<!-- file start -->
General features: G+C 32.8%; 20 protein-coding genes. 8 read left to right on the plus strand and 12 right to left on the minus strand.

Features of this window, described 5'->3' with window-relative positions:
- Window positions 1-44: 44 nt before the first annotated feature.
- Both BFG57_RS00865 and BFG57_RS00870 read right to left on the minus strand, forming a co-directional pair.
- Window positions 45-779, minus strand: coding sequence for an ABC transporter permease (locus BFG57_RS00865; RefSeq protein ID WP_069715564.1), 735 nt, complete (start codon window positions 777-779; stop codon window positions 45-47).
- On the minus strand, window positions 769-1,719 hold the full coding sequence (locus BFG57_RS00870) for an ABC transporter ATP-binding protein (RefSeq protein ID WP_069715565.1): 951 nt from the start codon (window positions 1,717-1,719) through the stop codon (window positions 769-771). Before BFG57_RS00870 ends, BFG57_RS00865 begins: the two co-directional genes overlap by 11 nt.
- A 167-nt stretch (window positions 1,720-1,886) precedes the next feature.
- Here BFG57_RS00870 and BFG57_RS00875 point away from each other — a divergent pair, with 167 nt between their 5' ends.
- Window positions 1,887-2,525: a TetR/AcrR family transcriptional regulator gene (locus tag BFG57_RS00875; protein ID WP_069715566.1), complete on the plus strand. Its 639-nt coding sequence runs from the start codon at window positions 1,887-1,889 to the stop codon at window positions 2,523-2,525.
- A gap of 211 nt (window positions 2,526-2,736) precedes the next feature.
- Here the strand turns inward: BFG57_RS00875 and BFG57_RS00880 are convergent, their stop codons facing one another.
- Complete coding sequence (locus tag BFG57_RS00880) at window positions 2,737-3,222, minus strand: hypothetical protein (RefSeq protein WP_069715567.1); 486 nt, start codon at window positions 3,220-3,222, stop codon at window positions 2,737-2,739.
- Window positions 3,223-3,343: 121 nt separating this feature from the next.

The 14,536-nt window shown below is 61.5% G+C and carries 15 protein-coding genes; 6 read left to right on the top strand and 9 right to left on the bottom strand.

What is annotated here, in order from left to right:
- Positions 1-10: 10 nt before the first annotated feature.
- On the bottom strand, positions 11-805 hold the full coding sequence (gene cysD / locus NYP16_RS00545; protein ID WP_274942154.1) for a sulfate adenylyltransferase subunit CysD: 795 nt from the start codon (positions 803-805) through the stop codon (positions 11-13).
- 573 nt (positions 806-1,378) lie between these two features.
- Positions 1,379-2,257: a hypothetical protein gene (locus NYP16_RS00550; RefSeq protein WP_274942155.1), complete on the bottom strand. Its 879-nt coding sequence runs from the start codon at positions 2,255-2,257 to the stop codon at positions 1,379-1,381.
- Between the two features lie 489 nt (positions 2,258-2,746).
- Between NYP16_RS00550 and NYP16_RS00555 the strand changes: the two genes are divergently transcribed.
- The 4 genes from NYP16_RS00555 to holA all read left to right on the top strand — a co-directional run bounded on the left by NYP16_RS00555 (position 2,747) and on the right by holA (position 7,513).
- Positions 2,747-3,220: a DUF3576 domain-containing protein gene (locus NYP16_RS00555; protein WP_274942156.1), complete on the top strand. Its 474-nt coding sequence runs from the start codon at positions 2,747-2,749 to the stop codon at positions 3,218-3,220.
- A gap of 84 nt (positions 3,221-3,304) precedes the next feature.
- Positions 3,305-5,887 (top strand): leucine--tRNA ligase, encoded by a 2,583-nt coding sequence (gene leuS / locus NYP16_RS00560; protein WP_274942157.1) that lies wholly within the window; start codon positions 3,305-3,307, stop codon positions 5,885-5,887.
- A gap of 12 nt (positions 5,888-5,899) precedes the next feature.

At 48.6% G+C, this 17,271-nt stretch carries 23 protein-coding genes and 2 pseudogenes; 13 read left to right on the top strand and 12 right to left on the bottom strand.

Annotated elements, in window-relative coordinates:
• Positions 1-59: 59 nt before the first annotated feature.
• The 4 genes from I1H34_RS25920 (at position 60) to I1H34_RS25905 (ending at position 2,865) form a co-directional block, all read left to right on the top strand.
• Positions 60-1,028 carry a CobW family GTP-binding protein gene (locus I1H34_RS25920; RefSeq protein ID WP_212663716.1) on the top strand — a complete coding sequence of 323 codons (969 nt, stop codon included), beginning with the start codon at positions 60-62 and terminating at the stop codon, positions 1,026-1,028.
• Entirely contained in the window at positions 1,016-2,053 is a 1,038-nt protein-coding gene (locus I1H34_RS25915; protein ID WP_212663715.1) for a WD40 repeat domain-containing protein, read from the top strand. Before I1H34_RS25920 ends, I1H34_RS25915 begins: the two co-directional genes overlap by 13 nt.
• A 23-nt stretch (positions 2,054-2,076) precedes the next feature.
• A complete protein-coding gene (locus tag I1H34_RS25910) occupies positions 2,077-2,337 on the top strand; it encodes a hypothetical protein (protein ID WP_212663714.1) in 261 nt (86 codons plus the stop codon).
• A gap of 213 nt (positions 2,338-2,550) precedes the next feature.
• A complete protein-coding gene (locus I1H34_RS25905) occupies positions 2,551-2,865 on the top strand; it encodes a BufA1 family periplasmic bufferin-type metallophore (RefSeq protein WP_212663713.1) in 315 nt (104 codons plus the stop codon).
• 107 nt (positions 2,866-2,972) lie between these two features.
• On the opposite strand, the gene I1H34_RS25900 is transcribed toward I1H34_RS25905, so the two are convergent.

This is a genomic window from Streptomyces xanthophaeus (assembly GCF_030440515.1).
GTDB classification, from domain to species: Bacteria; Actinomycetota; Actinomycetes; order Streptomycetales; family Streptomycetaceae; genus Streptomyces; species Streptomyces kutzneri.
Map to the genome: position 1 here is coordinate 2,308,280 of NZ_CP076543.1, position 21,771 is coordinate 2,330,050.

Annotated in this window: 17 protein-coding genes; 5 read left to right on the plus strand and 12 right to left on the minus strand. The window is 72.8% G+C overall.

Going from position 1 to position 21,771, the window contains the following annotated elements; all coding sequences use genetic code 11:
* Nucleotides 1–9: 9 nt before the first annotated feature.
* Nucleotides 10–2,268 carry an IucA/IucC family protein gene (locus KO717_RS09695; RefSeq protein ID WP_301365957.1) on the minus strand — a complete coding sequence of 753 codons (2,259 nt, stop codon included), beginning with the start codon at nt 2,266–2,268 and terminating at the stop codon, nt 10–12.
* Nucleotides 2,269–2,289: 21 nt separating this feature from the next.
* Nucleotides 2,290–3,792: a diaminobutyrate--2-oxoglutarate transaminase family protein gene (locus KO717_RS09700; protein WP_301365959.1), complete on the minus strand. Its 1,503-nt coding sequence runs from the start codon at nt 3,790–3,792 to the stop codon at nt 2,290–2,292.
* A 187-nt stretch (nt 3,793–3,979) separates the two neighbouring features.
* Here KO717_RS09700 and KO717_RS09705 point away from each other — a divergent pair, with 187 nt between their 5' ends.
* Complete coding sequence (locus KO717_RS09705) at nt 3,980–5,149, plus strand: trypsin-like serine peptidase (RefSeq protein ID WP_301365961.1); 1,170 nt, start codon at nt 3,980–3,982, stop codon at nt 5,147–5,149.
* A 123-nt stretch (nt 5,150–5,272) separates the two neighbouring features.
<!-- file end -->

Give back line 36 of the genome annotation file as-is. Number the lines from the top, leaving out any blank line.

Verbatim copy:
• A complete protein-coding gene (locus I1H34_RS25905) occupies positions 2,551-2,865 on the top strand; it encodes a BufA1 family periplasmic bufferin-type metallophore (RefSeq protein WP_212663713.1) in 315 nt (104 codons plus the stop codon).